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Recital
PERLMAN TRIUMPHS IN LOW TEMPERATURE SOLD OUT WEILL HALL RECITAL
by Terry McNeill
Sunday, September 15, 2019
Itzhak Perlman did a rare thing for a classical musician in his Sept. 15 recital – he sold out Weill Hall’s 1,400 seats, with 50 more on stage. Clearly the violinist has an adoring local audience that came to hear him perform with pianist Rohan De Silva in a concert of two substantial sonatas mixed...
Recital
TRANSCRIPTIONS ABOUND IN GALBRAITH'S GUITAR RECITAL
by Gary Digman
Saturday, September 14, 2019
Master guitarist Paul Galbraith’s artistry was much in evidence Sept. 14 in his Sebastopol Community Church recital. Attendees in the Redwood Arts Council events were initially bothered by the afternoon’s heat in the church, but it was of small importance when the Cambridge, England-based artist be...
Recital
ECLECTIC DRAMATIC PROGRAMING IN SPRING LAKE VILLAGE RECITAL
by Terry McNeill
Wednesday, September 11, 2019
Marin-based pianist Laura Magnani combined piquant remarks to an audience of 100 Sept. 11 with dramatic music making in a recital at Spring Lake Village’s Montgomery Center. Ms. Magnani’s eclectic programming in past SLV recitals continued, beginning with three sonatas by her Italian compatriot Sca...
Chamber
PERFORMER AS PROMOTER: CLARA SCHUMANN AND MUSICAL SALONS CLOSE VOM FESTIVAL
by Pamela Hicks Gailey
Sunday, July 28, 2019
The July 28 closing performance of the Valley of the Moon Chamber Music Festival could have been subtitled "Friends", as it was devoted to works by both Clara and Robert Schumann, and those of their friends and protégés Brahms and virtuoso violinist Joseph Joachim, with whom Clara toured extensively...
Chamber
ROMANTIC CHAMBER WORKS HIGHLIGHT VOM FESTIVAL AT HANNA CENTER
by Sonia Morse Tubridy
Saturday, July 27, 2019
Now in its 5th season the Valley of the Moon Chamber Music Festival presented July 27 a concert titled “My Brilliant Sister,” featuring Fanny Mendelssohn Hensel’s compositions for combinations of voice, fortepiano and strings. Fanny and her brother Felix were close, and Felix occasionally published ...
Symphony
ROMANTIC DREAMS AT THE MENDOCINO MUSIC FESTIVAL
by Kayleen Asbo
Wednesday, July 24, 2019
Romanticism, contrary to many popular perceptions, wasn’t simply about diving into the habitat of the heart. Romanticism began as a literary movement that elevated the power of nature as a transcendent force and sought with keen nostalgia to rediscover the wisdom of the past. The Romantics in both l...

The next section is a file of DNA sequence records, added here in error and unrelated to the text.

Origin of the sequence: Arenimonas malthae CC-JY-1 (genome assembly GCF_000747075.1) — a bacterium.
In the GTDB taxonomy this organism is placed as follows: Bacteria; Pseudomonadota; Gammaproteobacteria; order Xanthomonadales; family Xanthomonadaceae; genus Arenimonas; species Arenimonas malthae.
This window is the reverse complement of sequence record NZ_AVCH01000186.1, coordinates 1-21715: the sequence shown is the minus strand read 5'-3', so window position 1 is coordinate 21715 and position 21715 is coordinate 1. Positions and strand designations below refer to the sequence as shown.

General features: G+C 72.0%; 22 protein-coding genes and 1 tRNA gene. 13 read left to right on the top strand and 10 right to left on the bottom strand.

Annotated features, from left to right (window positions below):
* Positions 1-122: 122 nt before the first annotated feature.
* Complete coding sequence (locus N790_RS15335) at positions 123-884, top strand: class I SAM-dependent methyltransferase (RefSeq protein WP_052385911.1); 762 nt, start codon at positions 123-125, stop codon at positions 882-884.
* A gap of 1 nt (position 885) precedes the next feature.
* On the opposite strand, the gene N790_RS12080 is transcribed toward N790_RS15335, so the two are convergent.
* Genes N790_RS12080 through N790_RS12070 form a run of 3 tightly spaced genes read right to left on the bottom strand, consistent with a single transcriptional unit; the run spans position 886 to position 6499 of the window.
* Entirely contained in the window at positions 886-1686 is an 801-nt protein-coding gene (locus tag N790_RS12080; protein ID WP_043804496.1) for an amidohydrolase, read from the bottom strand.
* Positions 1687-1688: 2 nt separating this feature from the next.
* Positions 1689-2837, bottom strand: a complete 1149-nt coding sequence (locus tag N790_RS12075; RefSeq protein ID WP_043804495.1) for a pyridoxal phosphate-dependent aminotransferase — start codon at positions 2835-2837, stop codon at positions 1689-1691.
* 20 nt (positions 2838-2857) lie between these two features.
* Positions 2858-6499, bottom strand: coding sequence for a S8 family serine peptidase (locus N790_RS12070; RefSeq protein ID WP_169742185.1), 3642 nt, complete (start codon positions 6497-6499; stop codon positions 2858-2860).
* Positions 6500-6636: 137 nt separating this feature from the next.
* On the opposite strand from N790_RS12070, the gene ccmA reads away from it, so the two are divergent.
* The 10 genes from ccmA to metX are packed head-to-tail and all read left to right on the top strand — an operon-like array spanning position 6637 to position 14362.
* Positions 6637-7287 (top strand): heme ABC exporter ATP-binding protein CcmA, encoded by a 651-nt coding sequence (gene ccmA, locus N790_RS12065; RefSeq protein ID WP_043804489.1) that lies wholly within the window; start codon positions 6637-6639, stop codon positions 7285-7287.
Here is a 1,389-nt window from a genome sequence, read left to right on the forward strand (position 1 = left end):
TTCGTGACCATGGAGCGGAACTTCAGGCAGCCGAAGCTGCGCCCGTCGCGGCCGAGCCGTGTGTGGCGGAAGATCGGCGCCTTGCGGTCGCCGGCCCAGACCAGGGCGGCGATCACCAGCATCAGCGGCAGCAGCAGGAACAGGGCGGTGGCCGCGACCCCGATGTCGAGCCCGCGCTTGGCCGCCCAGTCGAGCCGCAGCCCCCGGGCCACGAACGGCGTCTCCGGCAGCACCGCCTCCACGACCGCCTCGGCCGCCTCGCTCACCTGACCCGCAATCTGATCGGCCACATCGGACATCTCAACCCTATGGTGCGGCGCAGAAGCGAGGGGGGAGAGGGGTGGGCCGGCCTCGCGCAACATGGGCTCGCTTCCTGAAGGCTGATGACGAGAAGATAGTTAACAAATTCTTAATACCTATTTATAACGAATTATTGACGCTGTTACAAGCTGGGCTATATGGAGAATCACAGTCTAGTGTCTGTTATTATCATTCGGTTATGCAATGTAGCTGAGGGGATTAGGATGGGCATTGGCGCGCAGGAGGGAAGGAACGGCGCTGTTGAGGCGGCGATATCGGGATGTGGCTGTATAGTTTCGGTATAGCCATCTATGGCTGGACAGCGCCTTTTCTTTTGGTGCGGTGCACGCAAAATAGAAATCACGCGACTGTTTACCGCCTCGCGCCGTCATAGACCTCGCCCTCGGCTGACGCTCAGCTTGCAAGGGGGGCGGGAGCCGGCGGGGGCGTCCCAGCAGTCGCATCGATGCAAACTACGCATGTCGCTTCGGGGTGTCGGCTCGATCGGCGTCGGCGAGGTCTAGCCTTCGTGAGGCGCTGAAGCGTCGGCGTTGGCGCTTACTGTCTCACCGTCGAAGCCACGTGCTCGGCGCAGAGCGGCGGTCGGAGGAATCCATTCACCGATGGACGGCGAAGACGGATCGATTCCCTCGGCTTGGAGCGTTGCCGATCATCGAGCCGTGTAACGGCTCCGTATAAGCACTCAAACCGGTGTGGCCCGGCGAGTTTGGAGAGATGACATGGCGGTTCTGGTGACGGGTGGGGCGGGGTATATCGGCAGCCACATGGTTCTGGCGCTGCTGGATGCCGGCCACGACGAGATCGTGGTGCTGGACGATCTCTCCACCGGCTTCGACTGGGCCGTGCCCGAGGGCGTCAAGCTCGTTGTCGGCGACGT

Chamber
CHAUSSON CONCERTO SHINES IN A VISIONARY'S SALON
by Steve Osborn
Sunday, July 21, 2019
Ernest Chausson’s four-movement Concerto in D Major for Violin, Piano, and String Quartet (1891) is neither concerto nor sonata nor symphony, but it somehow manages to be all three, especially when played with fire and conviction by an accomplished soloist. Those incendiary and emotional elements w...
Chamber
EUROPEAN SALON MUSIC CAPTIVATES AT VOM FESTIVAL CONCERT
by Pamela Hicks Gailey
Sunday, July 21, 2019
Two stunning programs of 19th and 20th century chamber music were presented on July 21 and 28 as part of the Valley of the Moon Music Festival at the Hanna Center in Sonoma. Festival founders and directors pianist Eric Zivian and cellist Tanya Tompkins were both on hand to contribute brilliantly at ...
Chamber
ECLECTIC INSTRUMENTAL COMBINATIONS IN VOM FESTIVAL CONCERT
by Sonia Morse Tubridy
Saturday, July 20, 2019
A Lovely summer afternoon in Sonoma Valley, an excellent small concert hall, enthusiastic audience, exciting musicians and creative programming with interesting story lines. All these were combined July 20 at a Valley of the Moon Festival concert titled “An Italian in Paris.” This is the fifth seaso...
Opera
'ELIXIR' A WELCOME TONIC IN SPRIGHTLY ANNUAL MMF OPERA
by Terry McNeill
Friday, July 19, 2019
In most of the Mendocino Music Festival’s 33 seasons a single evening is given over to a staged opera, with bare bones sets, lighting, costumes, minimal cast and short length. No Wagner or Verdi here, no multiple acts and complicated production demands. Light and frothy are the usual, and so it wa...